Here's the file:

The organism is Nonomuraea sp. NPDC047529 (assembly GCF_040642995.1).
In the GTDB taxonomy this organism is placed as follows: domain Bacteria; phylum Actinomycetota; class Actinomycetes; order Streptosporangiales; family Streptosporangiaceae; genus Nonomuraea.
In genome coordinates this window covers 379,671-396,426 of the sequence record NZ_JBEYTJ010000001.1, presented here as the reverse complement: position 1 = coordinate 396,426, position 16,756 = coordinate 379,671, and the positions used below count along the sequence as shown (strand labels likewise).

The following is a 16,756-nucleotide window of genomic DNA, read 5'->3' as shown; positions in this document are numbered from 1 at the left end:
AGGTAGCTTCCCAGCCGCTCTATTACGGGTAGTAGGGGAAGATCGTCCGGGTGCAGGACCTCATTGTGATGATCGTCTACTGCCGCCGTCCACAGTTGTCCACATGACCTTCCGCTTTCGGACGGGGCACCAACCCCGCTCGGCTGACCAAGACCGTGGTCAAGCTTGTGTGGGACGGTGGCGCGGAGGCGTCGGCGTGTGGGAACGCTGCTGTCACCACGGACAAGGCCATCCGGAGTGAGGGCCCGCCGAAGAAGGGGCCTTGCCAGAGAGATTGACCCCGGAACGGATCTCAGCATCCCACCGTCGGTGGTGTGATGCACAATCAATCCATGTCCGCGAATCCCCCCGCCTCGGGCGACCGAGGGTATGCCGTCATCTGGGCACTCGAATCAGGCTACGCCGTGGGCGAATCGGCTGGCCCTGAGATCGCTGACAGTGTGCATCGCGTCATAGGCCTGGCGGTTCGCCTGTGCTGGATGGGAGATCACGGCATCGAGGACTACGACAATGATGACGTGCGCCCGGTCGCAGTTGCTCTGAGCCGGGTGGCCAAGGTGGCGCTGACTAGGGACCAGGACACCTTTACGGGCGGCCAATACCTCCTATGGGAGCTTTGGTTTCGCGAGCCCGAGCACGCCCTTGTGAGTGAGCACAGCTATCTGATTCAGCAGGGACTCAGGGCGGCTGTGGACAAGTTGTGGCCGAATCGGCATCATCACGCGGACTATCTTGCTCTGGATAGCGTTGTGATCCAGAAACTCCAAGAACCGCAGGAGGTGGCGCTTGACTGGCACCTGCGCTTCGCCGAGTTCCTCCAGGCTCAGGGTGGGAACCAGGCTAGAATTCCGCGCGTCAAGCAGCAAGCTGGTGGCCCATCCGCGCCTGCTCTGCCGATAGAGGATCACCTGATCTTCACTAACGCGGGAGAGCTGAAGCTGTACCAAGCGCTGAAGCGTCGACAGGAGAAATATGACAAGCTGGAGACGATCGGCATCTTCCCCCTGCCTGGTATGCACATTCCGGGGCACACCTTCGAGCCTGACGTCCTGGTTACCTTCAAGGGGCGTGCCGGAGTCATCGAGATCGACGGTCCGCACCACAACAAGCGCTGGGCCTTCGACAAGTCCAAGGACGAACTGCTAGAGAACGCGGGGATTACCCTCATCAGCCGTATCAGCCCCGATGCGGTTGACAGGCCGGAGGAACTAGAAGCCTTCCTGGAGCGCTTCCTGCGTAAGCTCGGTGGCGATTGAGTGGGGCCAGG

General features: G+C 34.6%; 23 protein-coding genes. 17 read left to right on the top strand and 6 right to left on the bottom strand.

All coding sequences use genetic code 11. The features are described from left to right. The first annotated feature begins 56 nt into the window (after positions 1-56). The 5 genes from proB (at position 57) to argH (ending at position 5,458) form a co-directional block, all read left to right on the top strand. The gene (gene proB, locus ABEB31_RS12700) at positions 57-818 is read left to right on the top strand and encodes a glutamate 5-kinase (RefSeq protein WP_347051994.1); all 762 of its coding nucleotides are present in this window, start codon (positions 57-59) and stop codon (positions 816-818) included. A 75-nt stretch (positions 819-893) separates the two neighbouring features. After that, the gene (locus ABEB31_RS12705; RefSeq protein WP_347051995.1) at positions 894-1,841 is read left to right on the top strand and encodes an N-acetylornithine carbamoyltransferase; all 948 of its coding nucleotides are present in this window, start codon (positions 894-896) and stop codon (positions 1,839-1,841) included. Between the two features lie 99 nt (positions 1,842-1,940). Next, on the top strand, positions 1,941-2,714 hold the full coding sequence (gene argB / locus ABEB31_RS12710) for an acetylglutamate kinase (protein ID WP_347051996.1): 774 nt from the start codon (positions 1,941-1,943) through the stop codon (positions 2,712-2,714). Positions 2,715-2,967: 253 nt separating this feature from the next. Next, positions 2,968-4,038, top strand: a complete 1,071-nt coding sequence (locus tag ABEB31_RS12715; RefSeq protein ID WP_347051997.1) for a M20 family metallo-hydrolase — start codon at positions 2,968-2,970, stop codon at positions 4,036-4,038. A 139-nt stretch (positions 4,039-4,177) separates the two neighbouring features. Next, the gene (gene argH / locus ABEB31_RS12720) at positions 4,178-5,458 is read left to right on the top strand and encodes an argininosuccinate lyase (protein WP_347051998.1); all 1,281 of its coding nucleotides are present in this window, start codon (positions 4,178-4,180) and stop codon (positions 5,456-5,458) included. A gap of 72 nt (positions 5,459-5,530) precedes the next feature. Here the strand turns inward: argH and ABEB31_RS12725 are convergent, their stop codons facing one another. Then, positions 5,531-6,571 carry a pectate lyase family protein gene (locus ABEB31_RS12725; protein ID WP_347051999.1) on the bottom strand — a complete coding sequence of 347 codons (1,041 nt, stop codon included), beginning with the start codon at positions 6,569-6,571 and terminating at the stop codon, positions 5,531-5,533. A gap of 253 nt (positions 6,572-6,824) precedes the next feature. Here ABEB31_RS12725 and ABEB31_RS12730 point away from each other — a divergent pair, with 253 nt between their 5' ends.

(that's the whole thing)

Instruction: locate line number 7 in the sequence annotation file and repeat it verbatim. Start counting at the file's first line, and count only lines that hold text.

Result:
All coding sequences use genetic code 11. The features are described from left to right. The first annotated feature begins 56 nt into the window (after positions 1-56). The 5 genes from proB (at position 57) to argH (ending at position 5,458) form a co-directional block, all read left to right on the top strand. The gene (gene proB, locus ABEB31_RS12700) at positions 57-818 is read left to right on the top strand and encodes a glutamate 5-kinase (RefSeq protein WP_347051994.1); all 762 of its coding nucleotides are present in this window, start codon (positions 57-59) and stop codon (positions 816-818) included. A 75-nt stretch (positions 819-893) separates the two neighbouring features. After that, the gene (locus ABEB31_RS12705; RefSeq protein WP_347051995.1) at positions 894-1,841 is read left to right on the top strand and encodes an N-acetylornithine carbamoyltransferase; all 948 of its coding nucleotides are present in this window, start codon (positions 894-896) and stop codon (positions 1,839-1,841) included. Between the two features lie 99 nt (positions 1,842-1,940). Next, on the top strand, positions 1,941-2,714 hold the full coding sequence (gene argB / locus ABEB31_RS12710) for an acetylglutamate kinase (protein ID WP_347051996.1): 774 nt from the start codon (positions 1,941-1,943) through the stop codon (positions 2,712-2,714). Positions 2,715-2,967: 253 nt separating this feature from the next. Next, positions 2,968-4,038, top strand: a complete 1,071-nt coding sequence (locus tag ABEB31_RS12715; RefSeq protein ID WP_347051997.1) for a M20 family metallo-hydrolase — start codon at positions 2,968-2,970, stop codon at positions 4,036-4,038. A 139-nt stretch (positions 4,039-4,177) separates the two neighbouring features. Next, the gene (gene argH / locus ABEB31_RS12720) at positions 4,178-5,458 is read left to right on the top strand and encodes an argininosuccinate lyase (protein WP_347051998.1); all 1,281 of its coding nucleotides are present in this window, start codon (positions 4,178-4,180) and stop codon (positions 5,456-5,458) included. A gap of 72 nt (positions 5,459-5,530) precedes the next feature. Here the strand turns inward: argH and ABEB31_RS12725 are convergent, their stop codons facing one another. Then, positions 5,531-6,571 carry a pectate lyase family protein gene (locus ABEB31_RS12725; protein ID WP_347051999.1) on the bottom strand — a complete coding sequence of 347 codons (1,041 nt, stop codon included), beginning with the start codon at positions 6,569-6,571 and terminating at the stop codon, positions 5,531-5,533. A gap of 253 nt (positions 6,572-6,824) precedes the next feature. Here ABEB31_RS12725 and ABEB31_RS12730 point away from each other — a divergent pair, with 253 nt between their 5' ends.